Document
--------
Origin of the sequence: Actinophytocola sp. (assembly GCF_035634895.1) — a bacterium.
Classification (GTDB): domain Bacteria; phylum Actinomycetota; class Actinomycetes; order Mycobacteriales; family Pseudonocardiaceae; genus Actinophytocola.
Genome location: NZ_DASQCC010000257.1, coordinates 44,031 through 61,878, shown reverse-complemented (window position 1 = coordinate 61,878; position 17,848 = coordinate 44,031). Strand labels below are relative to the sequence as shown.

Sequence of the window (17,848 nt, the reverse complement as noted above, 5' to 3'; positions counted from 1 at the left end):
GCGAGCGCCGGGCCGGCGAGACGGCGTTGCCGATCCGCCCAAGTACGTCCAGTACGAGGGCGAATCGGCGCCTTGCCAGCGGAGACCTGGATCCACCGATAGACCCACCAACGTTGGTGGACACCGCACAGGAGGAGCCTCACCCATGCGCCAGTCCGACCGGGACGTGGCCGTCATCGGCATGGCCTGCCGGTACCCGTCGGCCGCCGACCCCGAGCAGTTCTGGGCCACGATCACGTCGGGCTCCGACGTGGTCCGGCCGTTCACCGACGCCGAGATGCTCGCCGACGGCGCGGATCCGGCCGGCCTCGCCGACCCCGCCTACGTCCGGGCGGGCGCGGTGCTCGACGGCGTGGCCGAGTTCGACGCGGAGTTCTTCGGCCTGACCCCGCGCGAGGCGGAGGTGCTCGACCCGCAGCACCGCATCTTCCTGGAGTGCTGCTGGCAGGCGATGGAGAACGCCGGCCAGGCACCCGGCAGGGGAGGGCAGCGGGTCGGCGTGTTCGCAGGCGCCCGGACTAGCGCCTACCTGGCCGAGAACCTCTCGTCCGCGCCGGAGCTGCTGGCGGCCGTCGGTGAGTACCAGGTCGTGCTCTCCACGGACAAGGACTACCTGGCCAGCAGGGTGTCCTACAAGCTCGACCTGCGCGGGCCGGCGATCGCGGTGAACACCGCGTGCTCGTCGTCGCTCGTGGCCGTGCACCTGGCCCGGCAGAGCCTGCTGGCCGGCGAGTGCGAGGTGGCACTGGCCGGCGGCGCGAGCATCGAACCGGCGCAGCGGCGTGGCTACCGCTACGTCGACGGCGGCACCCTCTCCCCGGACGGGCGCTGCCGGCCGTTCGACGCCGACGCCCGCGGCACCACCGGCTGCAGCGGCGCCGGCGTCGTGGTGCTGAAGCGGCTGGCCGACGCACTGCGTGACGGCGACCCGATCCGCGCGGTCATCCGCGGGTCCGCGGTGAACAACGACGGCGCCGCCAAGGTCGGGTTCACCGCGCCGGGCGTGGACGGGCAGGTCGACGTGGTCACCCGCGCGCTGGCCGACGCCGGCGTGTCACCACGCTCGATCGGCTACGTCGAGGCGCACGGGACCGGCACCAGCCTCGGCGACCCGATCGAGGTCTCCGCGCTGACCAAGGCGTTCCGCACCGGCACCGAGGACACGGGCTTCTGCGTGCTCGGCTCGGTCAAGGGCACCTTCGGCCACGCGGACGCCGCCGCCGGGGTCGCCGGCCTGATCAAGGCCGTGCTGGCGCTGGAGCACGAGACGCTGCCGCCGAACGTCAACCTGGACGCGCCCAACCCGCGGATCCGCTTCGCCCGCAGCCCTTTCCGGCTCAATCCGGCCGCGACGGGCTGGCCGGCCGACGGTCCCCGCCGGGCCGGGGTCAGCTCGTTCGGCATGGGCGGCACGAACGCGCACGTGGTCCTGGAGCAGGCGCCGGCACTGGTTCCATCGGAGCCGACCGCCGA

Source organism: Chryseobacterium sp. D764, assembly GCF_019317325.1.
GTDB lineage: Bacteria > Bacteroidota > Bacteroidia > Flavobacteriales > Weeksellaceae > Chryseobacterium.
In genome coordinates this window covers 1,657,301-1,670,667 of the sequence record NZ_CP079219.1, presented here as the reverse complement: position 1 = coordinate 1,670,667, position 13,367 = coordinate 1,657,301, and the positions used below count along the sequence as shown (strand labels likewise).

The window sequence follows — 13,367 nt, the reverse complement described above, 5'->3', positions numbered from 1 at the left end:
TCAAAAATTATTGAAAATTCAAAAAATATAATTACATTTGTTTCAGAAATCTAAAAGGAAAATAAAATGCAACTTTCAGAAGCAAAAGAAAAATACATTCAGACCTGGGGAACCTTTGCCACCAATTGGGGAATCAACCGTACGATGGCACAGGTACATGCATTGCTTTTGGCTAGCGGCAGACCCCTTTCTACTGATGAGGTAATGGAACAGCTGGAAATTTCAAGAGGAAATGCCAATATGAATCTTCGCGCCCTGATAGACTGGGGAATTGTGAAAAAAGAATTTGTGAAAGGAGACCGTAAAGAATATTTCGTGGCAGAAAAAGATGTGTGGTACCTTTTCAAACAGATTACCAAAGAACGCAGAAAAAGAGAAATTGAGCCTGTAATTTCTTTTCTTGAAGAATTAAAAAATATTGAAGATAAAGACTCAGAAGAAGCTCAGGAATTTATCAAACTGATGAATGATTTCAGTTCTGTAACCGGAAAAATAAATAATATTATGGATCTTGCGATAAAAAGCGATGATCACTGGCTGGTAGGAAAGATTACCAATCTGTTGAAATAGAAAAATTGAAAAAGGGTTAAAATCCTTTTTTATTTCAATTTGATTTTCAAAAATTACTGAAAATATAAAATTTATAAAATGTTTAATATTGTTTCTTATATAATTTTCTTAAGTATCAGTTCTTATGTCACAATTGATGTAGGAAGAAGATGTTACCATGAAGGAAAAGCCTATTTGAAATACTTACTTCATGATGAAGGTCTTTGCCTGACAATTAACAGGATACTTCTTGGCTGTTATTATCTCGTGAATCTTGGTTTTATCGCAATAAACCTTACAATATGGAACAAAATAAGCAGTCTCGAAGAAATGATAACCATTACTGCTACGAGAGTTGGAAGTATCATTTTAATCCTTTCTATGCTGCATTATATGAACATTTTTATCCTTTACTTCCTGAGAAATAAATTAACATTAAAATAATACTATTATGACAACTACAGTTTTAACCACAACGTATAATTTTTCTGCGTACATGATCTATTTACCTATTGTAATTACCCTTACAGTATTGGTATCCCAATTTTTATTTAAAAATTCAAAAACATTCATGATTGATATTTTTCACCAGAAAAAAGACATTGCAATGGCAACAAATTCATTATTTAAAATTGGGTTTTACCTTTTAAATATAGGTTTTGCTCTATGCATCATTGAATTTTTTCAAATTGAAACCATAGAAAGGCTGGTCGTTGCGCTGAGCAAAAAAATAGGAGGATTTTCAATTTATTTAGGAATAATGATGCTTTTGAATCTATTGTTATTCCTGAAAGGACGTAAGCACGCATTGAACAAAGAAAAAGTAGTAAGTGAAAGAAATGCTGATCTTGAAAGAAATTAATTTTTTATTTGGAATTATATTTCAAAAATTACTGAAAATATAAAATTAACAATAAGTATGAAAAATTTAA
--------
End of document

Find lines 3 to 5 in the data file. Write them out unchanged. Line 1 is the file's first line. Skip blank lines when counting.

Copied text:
Genome location: NZ_DASQCC010000257.1, coordinates 44,031 through 61,878, shown reverse-complemented (window position 1 = coordinate 61,878; position 17,848 = coordinate 44,031). Strand labels below are relative to the sequence as shown.

Sequence of the window (17,848 nt, the reverse complement as noted above, 5' to 3'; positions counted from 1 at the left end):
GCGAGCGCCGGGCCGGCGAGACGGCGTTGCCGATCCGCCCAAGTACGTCCAGTACGAGGGCGAATCGGCGCCTTGCCAGCGGAGACCTGGATCCACCGATAGACCCACCAACGTTGGTGGACACCGCACAGGAGGAGCCTCACCCATGCGCCAGTCCGACCGGGACGTGGCCGTCATCGGCATGGCCTGCCGGTACCCGTCGGCCGCCGACCCCGAGCAGTTCTGGGCCACGATCACGTCGGGCTCCGACGTGGTCCGGCCGTTCACCGACGCCGAGATGCTCGCCGACGGCGCGGATCCGGCCGGCCTCGCCGACCCCGCCTACGTCCGGGCGGGCGCGGTGCTCGACGGCGTGGCCGAGTTCGACGCGGAGTTCTTCGGCCTGACCCCGCGCGAGGCGGAGGTGCTCGACCCGCAGCACCGCATCTTCCTGGAGTGCTGCTGGCAGGCGATGGAGAACGCCGGCCAGGCACCCGGCAGGGGAGGGCAGCGGGTCGGCGTGTTCGCAGGCGCCCGGACTAGCGCCTACCTGGCCGAGAACCTCTCGTCCGCGCCGGAGCTGCTGGCGGCCGTCGGTGAGTACCAGGTCGTGCTCTCCACGGACAAGGACTACCTGGCCAGCAGGGTGTCCTACAAGCTCGACCTGCGCGGGCCGGCGATCGCGGTGAACACCGCGTGCTCGTCGTCGCTCGTGGCCGTGCACCTGGCCCGGCAGAGCCTGCTGGCCGGCGAGTGCGAGGTGGCACTGGCCGGCGGCGCGAGCATCGAACCGGCGCAGCGGCGTGGCTACCGCTACGTCGACGGCGGCACCCTCTCCCCGGACGGGCGCTGCCGGCCGTTCGACGCCGACGCCCGCGGCACCACCGGCTGCAGCGGCGCCGGCGTCGTGGTGCTGAAGCGGCTGGCCGACGCACTGCGTGACGGCGACCCGATCCGCGCGGTCATCCGCGGGTCCGCGGTGAACAACGACGGCGCCGCCAAGGTCGGGTTCACCGCGCCGGGCGTGGACGGGCAGGTCGACGTGGTCACCCGCGCGCTGGCCGACGCCGGCGTGTCACCACGCTCGATCGGCTACGTCGAGGCGCACGGGACCGGCACCAGCCTCGGCGACCCGATCGAGGTCTCCGCGCTGACCAAGGCGTTCCGCACCGGCACCGAGGACACGGGCTTCTGCGTGCTCGGCTCGGTCAAGGGCACCTTCGGCCACGCGGACGCCGCCGCCGGGGTCGCCGGCCTGATCAAGGCCGTGCTGGCGCTGGAGCACGAGACGCTGCCGCCGAACGTCAACCTGGACGCGCCCAACCCGCGGATCCGCTTCGCCCGCAGCCCTTTCCGGCTCAATCCGGCCGCGACGGGCTGGCCGGCCGACGGTCCCCGCCGGGCCGGGGTCAGCTCGTTCGGCATGGGCGGCACGAACGCGCACGTGGTCCTGGAGCAGGCGCCGGCACTGGTTCCATCGGAGCCGACCGCCGA